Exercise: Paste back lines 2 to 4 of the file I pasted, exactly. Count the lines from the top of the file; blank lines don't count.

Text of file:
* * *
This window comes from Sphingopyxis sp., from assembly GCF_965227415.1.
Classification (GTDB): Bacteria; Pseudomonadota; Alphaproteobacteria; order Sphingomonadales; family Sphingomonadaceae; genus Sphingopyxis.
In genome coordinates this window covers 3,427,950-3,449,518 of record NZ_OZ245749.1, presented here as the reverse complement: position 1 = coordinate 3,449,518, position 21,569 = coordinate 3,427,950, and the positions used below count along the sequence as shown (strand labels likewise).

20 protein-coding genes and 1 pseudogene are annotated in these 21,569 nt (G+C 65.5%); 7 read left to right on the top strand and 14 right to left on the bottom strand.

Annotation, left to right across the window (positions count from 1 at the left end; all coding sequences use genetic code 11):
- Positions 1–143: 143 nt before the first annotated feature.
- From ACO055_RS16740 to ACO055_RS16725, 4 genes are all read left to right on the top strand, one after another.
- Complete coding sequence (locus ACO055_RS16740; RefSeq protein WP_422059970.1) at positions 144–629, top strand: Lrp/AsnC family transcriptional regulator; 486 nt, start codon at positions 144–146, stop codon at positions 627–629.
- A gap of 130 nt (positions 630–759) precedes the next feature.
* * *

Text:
Classification (GTDB): Bacteria; Pseudomonadota; Alphaproteobacteria; order Sphingomonadales; family Sphingomonadaceae; genus Sphingopyxis.
In genome coordinates this window covers 3,427,950-3,449,518 of record NZ_OZ245749.1, presented here as the reverse complement: position 1 = coordinate 3,449,518, position 21,569 = coordinate 3,427,950, and the positions used below count along the sequence as shown (strand labels likewise).

20 protein-coding genes and 1 pseudogene are annotated in these 21,569 nt (G+C 65.5%); 7 read left to right on the top strand and 14 right to left on the bottom strand.